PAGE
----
Tisha: Oh, absolutely. I'm really honored that you took the time to share that and to share your passion and to share how it plays into your work with addiction as well.

Cece: Right. It's all about, it's all of a piece, really.

Aníbal: So, Cece, our wounds help us to heal, but in a way, we need to heal our wounds to heal. It's a little bit tricky.

Cece: [Laughs] It is. When are we done?

Aníbal: It’s also our wounds that prevent us from helping sometimes.

Cece: That's correct. So, what we would say is that not that we have to be perfect, but if we want to use the IFS model, we would say that we were, that our goal is to be accountable. So that if in fact, and again, I feel like survivors of trauma made me accountable when I was a young, a younger therapist, you know, cause they'd be like, you know, they would track my system so closely. And I think IFS gives us the opportunity to kind of say “Oh, you're right. I had a judgmental piece come up. Oh, you're right. I got distracted there and I didn't hear the first part of what you're saying. I had a part that took me away a little bit.” So, I think IFS, because this is really sort of safe way to talk about the fact that I'm still here for you and that I had a part that took us away. So, I don't feel that our role is to be perfect, of course, but it is to be accountable for the parts that come up. And I do think it's our role to stay actively involved in our own healing process, which for most of us means going to therapy or, you know, getting, having clinic, having healing, a network around us and a place of accountability around us, you know, where we take our cases and, you know, are held both personally and professionally accountable if you will.

Aníbal: Yes. Very well said.

Cece: Not to be in trouble, but to be able, to help us see, right?

Aníbal: Wonderful.

Tisha: You gave the example of using your exhaustion as a great teacher. And so not having the space to do that, you're just exhausted.

Cece: That's right.

This is IFS Talks and audio series to deepen connections with the Internal Family Systems model through conversations with lead trainers, authors, practitioners, and users.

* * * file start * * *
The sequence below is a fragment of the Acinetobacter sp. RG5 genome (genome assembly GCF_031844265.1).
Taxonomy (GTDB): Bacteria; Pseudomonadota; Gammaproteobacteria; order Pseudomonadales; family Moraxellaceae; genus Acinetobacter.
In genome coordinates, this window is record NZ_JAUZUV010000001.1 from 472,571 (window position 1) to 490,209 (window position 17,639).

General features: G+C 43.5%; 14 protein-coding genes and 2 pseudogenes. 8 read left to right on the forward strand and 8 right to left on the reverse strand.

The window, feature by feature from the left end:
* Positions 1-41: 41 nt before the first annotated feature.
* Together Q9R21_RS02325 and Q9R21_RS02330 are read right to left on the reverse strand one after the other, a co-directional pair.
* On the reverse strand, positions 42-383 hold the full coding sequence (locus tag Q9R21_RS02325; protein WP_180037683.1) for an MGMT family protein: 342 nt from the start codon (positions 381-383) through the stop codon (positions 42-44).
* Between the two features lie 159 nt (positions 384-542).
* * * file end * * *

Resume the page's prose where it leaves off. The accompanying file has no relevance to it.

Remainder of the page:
Aníbal: So, Cece, you became a lead trainer for IFS. I see that you are still doing your clinical work. You still enjoy doing your clinical work.

Cece: I do.

Aníbal: How was it for you to become a lead trainer and how do you enjoy to be a lead trainer now?

Cece: You know. I want to honor my first opportunity to be a lead trainer was for a training in Mississippi, which is, here in the States, it's in the South. It is a very warm, hospitable culture. The particular group, everyone in that group was Evangelical Christian. And, but we were attracted to the spirituality of the model or the organizers were, and they wanted to bring it to their evangelical community. And I was very challenged by that because it's not my spiritual practice and I was totally afraid I would offend them and say the wrong thing and, you know, how can I do all this? And I want to honor Karen Blicher because at the time to get me to go and teach down there and I didn't really exactly feel ready, I had only assisted a couple of times. So, I said, what if we do a co-lead? So, Karen Blicher  and I went into this together and she was the one we would talk, particular coordinator, she's from Asheville, North Carolina. And we did this together. And one of the things that she taught me was that we need to get seated. When we have responsibility for a group, we’re in our leadership and she taught me that phrasing, because I can remember the first time I'm sitting in a chair and the room is out in front of me and I'm in my chair at the front of the room and Karen's next to me and I'm like, “Holy freaking shit, I have to talk for the next three days and these people and they're going to listen, do I have anything to say?” [laughs]

Aníbal: And it was only three days at the time, six days now.

Cece: Well, we did six three-day weekends.

Aníbal: Ok, yes.